Jun 26, 2008 Meghan rated it really liked it  ·  review of another edition
This book has so much information about film. The chapters are very long though, and its a bit hard to read. The author jumps from ideas to ideas and not always in chronological order. Many of its films of reference are French or older films from the 40's and 50's. It made me want to go see more older films. I had to read this book for my English class. I don't think I am going to sell it.
Ekin Hazal
Oct 26, 2012 Ekin Hazal rated it it was amazing  ·  review of another edition
Shelves: finished
I would recommend this book to all cinema enthusiasts and wants to take their part in this sector to read and study on this book, carefully.
lol James Monaco thinks Crash is a good film
NJ Wong
Feb 03, 2016 NJ Wong rated it it was amazing  ·  review of another edition
This is a very thick book, and it took me almost 4 months to complete it. However, I must say it is pretty comprehensive. I learnt a lot of things from this book, from the history of film, to technical stuff about film media and cameras, as well as to philosophical and literary aspects of film etc.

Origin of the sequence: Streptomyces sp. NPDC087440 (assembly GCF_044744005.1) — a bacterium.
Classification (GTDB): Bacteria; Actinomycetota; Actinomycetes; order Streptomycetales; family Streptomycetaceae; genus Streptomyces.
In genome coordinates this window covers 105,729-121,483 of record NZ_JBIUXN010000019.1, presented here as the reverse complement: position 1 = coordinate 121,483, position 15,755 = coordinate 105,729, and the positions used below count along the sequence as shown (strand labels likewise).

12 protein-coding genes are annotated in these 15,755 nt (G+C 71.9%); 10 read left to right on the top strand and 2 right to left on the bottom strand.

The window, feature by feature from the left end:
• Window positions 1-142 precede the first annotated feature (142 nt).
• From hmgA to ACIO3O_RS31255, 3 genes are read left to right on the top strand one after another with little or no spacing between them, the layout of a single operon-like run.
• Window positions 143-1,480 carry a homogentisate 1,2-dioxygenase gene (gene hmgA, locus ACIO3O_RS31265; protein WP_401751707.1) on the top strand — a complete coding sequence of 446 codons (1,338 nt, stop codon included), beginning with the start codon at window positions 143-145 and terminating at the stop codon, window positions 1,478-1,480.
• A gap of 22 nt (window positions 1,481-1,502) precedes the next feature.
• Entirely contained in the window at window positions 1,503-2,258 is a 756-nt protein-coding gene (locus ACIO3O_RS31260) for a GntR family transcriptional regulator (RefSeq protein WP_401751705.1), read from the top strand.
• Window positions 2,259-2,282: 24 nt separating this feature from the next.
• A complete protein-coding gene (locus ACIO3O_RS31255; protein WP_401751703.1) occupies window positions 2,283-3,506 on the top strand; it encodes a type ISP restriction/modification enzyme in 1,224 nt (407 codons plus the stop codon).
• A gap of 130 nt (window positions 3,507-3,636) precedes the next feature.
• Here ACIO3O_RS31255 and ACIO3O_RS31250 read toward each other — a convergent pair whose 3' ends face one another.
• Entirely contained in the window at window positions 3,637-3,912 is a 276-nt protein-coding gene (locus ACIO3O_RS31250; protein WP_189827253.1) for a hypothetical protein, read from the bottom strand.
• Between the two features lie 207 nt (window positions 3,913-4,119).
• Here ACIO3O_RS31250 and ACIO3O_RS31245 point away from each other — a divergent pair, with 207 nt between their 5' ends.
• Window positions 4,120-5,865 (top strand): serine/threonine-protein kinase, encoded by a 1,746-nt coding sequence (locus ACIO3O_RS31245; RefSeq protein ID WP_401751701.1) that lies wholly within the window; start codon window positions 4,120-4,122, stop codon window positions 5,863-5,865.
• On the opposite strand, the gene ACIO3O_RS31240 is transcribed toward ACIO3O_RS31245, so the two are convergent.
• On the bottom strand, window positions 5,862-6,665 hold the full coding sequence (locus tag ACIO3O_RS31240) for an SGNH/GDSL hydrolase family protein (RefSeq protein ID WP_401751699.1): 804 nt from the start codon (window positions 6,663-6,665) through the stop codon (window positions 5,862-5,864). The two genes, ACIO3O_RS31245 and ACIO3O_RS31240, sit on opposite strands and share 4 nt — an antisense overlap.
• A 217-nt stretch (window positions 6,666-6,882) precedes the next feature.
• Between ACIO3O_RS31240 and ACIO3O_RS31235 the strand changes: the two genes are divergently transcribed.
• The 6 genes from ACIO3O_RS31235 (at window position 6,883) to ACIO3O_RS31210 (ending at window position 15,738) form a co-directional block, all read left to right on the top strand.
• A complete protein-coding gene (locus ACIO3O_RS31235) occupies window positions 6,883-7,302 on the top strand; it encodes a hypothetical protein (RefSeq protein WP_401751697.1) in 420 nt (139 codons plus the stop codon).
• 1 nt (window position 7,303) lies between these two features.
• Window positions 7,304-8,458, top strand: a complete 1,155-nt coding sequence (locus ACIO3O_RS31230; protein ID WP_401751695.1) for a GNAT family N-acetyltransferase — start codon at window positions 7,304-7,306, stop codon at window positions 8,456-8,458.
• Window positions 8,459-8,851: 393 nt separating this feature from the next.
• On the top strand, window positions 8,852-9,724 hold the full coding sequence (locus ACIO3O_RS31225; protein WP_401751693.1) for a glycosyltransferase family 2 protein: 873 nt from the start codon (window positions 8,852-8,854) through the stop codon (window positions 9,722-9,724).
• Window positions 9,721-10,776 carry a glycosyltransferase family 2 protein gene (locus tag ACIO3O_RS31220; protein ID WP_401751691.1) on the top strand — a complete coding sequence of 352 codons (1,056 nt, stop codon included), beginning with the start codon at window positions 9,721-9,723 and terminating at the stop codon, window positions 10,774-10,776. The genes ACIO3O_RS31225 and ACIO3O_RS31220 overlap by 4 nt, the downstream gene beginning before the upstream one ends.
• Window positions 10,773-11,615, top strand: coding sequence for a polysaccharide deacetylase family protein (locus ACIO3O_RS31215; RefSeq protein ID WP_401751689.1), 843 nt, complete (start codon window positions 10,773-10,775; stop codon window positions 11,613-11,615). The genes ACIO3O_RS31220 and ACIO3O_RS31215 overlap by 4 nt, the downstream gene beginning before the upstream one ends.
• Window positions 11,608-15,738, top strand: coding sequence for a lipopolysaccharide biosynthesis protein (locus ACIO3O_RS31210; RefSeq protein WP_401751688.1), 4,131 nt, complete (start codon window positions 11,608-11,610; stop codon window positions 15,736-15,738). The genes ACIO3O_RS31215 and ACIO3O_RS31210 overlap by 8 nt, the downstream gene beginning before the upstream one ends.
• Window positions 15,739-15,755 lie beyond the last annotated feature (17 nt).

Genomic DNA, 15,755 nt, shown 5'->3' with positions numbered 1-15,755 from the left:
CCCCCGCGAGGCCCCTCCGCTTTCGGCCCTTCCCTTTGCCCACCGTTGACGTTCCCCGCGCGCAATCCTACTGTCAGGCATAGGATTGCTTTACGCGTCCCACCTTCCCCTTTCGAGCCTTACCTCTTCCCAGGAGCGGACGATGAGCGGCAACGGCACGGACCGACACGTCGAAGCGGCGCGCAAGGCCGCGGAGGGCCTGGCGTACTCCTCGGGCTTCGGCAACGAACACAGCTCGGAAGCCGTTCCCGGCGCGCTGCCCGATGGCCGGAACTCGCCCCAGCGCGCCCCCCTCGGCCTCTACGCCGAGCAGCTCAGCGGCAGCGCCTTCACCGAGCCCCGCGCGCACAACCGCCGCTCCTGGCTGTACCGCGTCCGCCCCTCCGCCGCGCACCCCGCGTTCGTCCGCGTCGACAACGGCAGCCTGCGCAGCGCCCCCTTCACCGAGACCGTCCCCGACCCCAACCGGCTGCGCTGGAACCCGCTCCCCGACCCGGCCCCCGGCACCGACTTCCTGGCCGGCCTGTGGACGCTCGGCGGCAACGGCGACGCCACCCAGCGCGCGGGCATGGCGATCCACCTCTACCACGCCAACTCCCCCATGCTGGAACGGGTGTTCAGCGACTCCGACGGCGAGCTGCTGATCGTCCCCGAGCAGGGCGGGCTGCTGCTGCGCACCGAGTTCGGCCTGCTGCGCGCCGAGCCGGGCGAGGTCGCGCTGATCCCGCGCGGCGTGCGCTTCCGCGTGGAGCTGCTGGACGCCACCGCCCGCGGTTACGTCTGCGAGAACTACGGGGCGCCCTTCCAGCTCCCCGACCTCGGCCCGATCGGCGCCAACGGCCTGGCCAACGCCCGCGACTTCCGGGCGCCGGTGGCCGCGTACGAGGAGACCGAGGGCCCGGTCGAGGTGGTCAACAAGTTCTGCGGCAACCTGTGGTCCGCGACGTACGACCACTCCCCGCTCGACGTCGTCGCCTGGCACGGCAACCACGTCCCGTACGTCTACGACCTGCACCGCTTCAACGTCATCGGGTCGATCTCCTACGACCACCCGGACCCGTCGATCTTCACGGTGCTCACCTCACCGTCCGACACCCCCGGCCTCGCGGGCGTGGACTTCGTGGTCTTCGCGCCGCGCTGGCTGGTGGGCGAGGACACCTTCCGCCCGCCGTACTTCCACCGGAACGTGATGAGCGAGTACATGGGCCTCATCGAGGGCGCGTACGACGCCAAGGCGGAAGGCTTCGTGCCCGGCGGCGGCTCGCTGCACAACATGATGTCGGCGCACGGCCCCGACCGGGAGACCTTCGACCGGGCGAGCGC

Although I read the book version of this book, I think the contents of this book would be better presented as a multimedia e-book. Then, when the author describes certain filming techniques citing a pa
Sam Anderson
I read this book outside of any class, just some background in reading film critique.

The book covers a lot, and in general it was good enough to keep reading without much complaining, but it was seldom Good and rarely Great. The author does a solid job describing the technical parts of film and it's impact on film history. He then does admirably with an introduction to semiotics in chapter 3, but after that the book gets harder to recommend.

The History of Film chapter has a lot to get through, s
Apr 01, 2015 Runa rated it liked it  ·  review of another edition
An excellent introduction to cinema and its jargon (which Monaco handles very well, by the way) - well-structured, comprehensive, and hugely benefiting from its little venture into semiotics. It hardly goes into detail about anything, though, and hardly *does* anything with the concepts it introduces; it gives you the ingredients without showing you how to actually prepare the dish. But that's not necessarily a bad thing.